Unconscionability in Serra v. Serra
In the landmark case Serra v. Serra (2009 ONCA 195), the Ontario Court of Appeal accepted that a post-separation market-driven decline in value should be taken into consideration. This was an important decision, as the legal question had not been previously decided by the Court.
Mr. Serra’s business, Ajax Textiles, was valued between $9.50 million and $11.25 million, as at the Date of Separation. The value of the business, however, had decreased to between $1.9 million and $2.6 million by the trial date. For many reasons, including the fact that the separation date equalization payment ($4.1 million) was greater than Mr. Serra’s entire net worth, the Court decided the equalization payment would be “unconscionable”, and reduced the payment to $900,000.
The following key factors influenced the Ontario Court of Appeal’s decision:
- The decline in value was attributable to shifting market forces that adversely affected the entire Canadian textile industry;
- The decrease was found to be permanent, and not a temporary recessionary decrease;
- Mr. Serra had conducted business in a prudent manner subsequent to the separation – including depleting his $2 million shareholder loan account, rolling back salaries and laying off staff, selling corporate assets, and increasing corporate debt;
- Mr. Serra was required to maintain his business in order to maintain his support payments; and
- The decline in value could not be attributed to any fault or lack of effort on the part of Mr. Serra.
In determining the equalization payment, the Court was not satisfied that a trial-date valuation should simply be substituted with a separation-date valuation. As stated previously, Ontario’s Family Law Act explicitly states that net family property should be crystalized at the earliest of several dates, one of which is the Date of Separation. The Court ultimately dismissed the trial-date valuation, instead relying on case facts to determine what a conscionable equalization payment would be.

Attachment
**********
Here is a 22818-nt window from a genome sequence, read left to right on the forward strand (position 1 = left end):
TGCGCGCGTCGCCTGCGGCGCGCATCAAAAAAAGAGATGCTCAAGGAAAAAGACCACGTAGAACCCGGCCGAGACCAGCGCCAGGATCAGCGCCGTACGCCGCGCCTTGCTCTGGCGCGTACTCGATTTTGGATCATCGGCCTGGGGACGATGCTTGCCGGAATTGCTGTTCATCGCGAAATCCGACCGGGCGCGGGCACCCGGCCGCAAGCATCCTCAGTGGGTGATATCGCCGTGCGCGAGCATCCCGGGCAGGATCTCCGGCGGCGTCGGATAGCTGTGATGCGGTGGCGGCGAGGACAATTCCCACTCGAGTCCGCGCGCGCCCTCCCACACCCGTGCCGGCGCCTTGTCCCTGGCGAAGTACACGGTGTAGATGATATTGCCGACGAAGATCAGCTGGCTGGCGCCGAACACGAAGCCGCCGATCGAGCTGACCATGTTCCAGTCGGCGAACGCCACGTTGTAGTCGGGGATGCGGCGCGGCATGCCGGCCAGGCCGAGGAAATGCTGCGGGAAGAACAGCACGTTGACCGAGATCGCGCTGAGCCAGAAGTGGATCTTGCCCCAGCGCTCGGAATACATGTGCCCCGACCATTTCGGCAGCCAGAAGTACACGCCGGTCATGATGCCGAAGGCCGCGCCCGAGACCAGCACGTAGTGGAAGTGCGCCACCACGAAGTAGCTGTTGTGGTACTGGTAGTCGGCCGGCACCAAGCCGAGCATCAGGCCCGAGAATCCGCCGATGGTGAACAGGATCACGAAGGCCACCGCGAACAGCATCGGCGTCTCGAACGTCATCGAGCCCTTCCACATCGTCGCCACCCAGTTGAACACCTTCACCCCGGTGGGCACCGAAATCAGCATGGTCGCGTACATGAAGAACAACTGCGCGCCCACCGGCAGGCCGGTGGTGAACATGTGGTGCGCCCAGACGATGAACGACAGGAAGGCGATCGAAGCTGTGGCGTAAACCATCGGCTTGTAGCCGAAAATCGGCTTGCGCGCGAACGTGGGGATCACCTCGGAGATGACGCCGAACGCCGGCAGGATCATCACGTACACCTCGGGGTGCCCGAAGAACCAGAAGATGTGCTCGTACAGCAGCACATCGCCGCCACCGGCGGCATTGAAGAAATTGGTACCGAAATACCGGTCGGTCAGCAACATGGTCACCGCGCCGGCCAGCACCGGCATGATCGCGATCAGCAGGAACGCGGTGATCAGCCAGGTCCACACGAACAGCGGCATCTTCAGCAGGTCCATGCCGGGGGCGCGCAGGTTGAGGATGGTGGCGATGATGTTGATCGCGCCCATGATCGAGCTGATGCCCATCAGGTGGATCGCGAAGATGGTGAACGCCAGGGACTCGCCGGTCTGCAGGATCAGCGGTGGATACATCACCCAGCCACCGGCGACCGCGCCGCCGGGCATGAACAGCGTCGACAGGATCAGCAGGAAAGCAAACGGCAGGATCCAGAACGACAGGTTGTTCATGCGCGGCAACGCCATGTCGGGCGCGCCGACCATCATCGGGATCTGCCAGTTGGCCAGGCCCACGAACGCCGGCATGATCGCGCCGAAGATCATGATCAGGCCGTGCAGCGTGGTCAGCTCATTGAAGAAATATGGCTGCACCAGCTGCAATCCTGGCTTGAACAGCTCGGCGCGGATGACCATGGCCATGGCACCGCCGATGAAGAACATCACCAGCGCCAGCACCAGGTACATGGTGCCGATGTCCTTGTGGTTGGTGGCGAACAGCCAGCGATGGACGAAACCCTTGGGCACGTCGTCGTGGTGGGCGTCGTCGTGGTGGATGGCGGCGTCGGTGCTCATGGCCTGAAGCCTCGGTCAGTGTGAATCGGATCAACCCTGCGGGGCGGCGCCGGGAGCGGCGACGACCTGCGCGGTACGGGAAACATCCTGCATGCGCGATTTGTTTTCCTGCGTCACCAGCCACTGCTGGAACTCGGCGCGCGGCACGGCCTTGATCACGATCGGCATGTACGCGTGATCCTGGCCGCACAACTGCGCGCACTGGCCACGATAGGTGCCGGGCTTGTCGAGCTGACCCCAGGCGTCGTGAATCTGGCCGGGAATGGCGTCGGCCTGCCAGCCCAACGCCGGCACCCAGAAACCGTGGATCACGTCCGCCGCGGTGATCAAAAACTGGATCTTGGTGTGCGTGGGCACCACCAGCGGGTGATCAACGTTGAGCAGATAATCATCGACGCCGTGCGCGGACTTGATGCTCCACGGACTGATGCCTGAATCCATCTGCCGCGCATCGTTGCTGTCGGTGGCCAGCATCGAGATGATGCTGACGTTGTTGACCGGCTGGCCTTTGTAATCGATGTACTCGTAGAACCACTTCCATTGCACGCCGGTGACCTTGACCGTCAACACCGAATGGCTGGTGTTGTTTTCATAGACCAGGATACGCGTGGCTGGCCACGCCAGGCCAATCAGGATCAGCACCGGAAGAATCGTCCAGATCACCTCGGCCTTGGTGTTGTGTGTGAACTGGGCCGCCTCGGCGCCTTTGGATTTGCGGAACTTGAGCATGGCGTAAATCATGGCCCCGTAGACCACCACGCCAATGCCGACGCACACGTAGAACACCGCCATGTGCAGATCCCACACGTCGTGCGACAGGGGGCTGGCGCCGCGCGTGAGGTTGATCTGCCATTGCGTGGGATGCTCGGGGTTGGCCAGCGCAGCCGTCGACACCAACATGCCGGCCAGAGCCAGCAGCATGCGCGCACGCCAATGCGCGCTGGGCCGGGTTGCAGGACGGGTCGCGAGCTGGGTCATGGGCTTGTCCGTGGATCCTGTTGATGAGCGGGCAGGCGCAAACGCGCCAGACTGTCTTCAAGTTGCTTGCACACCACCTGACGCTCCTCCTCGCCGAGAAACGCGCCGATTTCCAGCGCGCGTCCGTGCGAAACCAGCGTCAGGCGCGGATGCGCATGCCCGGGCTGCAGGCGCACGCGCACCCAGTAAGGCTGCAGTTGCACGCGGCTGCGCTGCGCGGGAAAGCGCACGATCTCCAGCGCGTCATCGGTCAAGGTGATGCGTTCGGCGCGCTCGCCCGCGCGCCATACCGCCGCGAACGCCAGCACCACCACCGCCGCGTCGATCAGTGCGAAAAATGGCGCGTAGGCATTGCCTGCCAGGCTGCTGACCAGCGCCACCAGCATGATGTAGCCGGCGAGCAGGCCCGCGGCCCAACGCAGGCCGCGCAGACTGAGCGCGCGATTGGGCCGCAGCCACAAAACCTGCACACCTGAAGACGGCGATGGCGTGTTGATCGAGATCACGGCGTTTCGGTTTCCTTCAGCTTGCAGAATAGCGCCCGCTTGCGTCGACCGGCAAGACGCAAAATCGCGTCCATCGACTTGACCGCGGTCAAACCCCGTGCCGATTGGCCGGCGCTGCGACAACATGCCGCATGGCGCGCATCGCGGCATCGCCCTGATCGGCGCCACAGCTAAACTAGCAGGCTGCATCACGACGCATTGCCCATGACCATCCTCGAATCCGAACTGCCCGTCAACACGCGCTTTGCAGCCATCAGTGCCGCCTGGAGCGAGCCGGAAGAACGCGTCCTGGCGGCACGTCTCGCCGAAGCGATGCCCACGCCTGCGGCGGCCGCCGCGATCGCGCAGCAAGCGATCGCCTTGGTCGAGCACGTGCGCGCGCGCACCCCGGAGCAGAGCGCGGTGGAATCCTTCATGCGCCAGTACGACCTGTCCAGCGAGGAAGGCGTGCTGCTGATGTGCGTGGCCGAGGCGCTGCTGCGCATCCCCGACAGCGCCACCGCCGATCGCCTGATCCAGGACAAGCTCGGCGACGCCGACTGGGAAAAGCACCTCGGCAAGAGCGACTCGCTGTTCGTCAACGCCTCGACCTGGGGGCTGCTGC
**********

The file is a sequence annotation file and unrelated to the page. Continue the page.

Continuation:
Lawyers, valuators, and other family law professionals should use caution when approaching Serra in response to the COVID-19 pandemic. Although a purely market-driven decline in the value of Mr. Serra’s principal asset is at the heart of these proceedings, the case is not about whether a significant post-separation decline should be applied – but rather, whether the post-separation decline should be considered in determining if an equalization payment may be unconscionable. As always, each case should be considered on its own merits.
 According to the Wall Street legend, when a naive young man found himself in the presence of the late J.P. Morgan, he ventured to inquire Mr. Morgan’s opinion about the future course of the stock market. Mr. Morgan famously replied, “Young man, I believe the market is going to fluctuate”.
 Serra should be viewed distinctly from cases such as LeVan v. LeVan 2006 CanLII 31020 (ONSC). In LeVan, the owner of a diminishing asset could have sold it in a falling market to preserve some of its value. In contract, the Court ruled Mr. Serra needed to maintain his business to keep up with his child and spousal support obligations.